Where The Wild Guinea Pigs Are
Guinea pigs are a popular household pet in many countries, but like rabbits, which live almost everywhere in the wild and can often be seen in farmlands, few people have ever seen a wild guinea pig. Do wild guinea pigs even exist? What do they eat? How long do wild guinea pigs live? All these questions and more will be answered in this article.
To address the first question, do wild guinea pigs exist?The answer is both yes and no. Domestic guinea pigs originate from cavies that live in the Andes, a mountain chain that extends along the western coast of South America. The Andes are the longest mountain ranges in the world, so the guinea pigs you have in your backyard have some pretty proud origins.
However the guinea pigs we keep as pets today are not the same as wild cavy species. Wild cavy species include the Brazilian Guinea Pig, (known as a 'Prea' in Brazil) which was one of the species bred with other cavy species to create the modern domesticated guinea pig. The Brazilian Guinea Pig can mate with domestic guinea pigs, however the female babies of these matings will often be infertile. The Brazilian Guinea Pig weighs up to just under a pound as an adult, reaches maturity at between 70 -80 days, has a gestation (pregnancy) period of about 65 days and usually gives birth to three pups.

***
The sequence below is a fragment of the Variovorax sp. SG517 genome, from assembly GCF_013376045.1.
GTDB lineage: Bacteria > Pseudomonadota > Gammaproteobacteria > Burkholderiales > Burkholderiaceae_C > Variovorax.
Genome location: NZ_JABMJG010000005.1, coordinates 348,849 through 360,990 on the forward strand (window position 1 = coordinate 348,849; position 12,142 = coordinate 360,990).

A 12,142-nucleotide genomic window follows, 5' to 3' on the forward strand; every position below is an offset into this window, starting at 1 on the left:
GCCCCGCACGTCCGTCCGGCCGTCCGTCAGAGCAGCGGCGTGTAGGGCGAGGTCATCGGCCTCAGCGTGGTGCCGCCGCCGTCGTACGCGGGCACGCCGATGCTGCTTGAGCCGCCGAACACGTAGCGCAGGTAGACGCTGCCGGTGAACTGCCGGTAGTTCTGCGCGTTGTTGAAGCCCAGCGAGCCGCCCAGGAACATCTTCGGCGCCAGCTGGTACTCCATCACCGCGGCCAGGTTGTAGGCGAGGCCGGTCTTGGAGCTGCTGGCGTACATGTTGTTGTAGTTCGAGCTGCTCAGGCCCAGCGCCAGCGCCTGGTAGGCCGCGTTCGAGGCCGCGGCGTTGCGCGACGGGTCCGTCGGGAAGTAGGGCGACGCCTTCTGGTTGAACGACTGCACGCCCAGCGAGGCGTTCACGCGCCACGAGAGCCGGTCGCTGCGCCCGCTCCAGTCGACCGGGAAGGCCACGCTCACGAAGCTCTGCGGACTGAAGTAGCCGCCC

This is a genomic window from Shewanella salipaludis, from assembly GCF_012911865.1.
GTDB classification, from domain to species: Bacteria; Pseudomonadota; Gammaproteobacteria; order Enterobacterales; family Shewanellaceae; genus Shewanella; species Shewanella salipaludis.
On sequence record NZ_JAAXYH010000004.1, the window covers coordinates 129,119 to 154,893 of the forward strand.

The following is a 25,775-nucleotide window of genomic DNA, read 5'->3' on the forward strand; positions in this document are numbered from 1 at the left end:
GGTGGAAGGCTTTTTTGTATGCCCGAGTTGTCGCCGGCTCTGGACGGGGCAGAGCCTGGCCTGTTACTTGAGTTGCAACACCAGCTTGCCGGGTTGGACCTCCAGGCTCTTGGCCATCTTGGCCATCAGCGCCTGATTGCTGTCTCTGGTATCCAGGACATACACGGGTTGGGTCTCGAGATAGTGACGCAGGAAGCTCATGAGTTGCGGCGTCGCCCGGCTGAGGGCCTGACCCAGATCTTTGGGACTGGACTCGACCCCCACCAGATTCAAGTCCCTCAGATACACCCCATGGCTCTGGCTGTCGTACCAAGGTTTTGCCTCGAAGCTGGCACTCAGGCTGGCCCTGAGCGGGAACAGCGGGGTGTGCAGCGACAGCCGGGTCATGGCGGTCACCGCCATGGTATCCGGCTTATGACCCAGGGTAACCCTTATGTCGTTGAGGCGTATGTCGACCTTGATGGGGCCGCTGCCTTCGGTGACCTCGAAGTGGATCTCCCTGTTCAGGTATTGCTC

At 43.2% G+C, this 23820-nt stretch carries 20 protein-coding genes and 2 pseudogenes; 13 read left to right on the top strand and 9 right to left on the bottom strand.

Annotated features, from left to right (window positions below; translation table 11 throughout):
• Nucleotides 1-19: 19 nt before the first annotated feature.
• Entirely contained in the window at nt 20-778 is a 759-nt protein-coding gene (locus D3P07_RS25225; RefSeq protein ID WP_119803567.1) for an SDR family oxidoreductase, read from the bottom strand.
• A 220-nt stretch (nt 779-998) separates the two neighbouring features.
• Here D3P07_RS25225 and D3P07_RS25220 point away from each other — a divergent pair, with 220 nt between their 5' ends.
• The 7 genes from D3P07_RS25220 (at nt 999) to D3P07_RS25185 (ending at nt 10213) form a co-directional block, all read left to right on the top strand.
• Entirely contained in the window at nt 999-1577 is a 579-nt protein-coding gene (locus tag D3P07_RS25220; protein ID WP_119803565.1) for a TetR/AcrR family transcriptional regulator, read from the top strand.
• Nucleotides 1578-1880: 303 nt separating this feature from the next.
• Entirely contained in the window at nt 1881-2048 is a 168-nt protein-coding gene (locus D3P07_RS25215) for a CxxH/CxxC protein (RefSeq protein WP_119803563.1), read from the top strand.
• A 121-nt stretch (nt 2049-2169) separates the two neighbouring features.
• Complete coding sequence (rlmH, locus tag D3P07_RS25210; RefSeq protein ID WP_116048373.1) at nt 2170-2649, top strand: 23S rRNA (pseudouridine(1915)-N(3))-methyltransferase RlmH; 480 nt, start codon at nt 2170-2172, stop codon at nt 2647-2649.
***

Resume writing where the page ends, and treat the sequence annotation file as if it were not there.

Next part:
Through various methods of genetic analysis, scientists have concluded that the modern domestic guinea pig is most certainly a hybrid of the Brazilian Guinea Pig and other as yet unknown, species of cavy.
The first domesticated guinea pigs were brought to the West by traders in the 16th century, and since then they have become very popular as pets because they can be very docile and friendly and also lend themselves well to breeding. Since their introduction, several different breeds of guinea pigs have been created, from the long haired Peruvian, to the albino, to the crested guinea pig.
But Westerners were not the first ones to domesticate the guinea pig, not by a long shot. The first guinea pig / human interaction is recorded as early as 5000 BC (that's about 7,000 years ago). The Peruvians were said to worship the guinea pig, though it was first domesticated as a food source. Cavies are still a popular source of food in some regions of South America to this very day, though they are also often kept as pets and in some parts of Bolivia, Guinea Pig Races are held.
So, next time you're tempted to dismiss guinea pigs as being boring pets, remember that the modern domesticated cavy is something of a genetic mystery, and although it is very common, it is also highly important and respected in many cultures.